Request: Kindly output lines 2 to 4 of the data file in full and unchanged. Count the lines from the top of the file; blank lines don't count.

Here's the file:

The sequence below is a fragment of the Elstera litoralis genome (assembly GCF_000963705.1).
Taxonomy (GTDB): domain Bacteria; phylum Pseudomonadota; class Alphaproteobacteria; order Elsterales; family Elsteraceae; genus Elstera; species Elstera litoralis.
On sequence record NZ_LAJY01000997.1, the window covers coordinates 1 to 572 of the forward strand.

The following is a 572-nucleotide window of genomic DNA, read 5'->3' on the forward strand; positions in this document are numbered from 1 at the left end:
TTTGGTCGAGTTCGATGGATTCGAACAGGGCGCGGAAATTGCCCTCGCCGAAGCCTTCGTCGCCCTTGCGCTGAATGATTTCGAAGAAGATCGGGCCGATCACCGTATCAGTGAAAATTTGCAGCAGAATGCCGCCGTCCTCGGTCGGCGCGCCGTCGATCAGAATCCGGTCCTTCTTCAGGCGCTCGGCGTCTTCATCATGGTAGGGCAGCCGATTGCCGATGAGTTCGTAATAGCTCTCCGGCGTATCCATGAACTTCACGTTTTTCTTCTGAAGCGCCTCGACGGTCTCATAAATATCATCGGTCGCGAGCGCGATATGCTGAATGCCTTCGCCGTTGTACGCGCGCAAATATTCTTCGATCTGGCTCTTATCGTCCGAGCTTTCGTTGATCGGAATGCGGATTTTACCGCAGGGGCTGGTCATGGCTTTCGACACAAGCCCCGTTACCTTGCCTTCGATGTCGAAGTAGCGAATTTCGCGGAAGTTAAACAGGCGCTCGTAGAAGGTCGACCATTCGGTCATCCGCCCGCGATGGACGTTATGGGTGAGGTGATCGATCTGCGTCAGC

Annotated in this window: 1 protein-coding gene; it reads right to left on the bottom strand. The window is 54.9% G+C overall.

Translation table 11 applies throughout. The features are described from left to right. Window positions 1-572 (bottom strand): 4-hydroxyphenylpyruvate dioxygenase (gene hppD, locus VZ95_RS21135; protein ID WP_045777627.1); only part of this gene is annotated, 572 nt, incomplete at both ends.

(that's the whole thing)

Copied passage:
Taxonomy (GTDB): domain Bacteria; phylum Pseudomonadota; class Alphaproteobacteria; order Elsterales; family Elsteraceae; genus Elstera; species Elstera litoralis.
On sequence record NZ_LAJY01000997.1, the window covers coordinates 1 to 572 of the forward strand.

The following is a 572-nucleotide window of genomic DNA, read 5'->3' on the forward strand; positions in this document are numbered from 1 at the left end: